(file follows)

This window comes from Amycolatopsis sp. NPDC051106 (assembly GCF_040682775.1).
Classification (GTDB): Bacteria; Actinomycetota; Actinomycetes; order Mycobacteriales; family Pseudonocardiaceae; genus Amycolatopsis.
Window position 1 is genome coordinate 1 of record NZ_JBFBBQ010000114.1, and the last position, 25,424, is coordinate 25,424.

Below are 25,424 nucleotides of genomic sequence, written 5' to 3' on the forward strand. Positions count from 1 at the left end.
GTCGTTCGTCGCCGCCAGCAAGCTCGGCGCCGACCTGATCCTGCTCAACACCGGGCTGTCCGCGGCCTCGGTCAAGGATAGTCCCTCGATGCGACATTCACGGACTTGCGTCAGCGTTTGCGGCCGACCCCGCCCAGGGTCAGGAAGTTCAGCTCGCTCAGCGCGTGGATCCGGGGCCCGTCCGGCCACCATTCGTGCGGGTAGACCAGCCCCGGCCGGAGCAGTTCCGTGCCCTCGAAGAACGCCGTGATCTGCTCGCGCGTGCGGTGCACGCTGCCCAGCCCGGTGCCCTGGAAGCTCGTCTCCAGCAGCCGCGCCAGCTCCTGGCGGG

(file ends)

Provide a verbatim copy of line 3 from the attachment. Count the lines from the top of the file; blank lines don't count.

Window position 1 is genome coordinate 1 of record NZ_JBFBBQ010000114.1, and the last position, 25,424, is coordinate 25,424.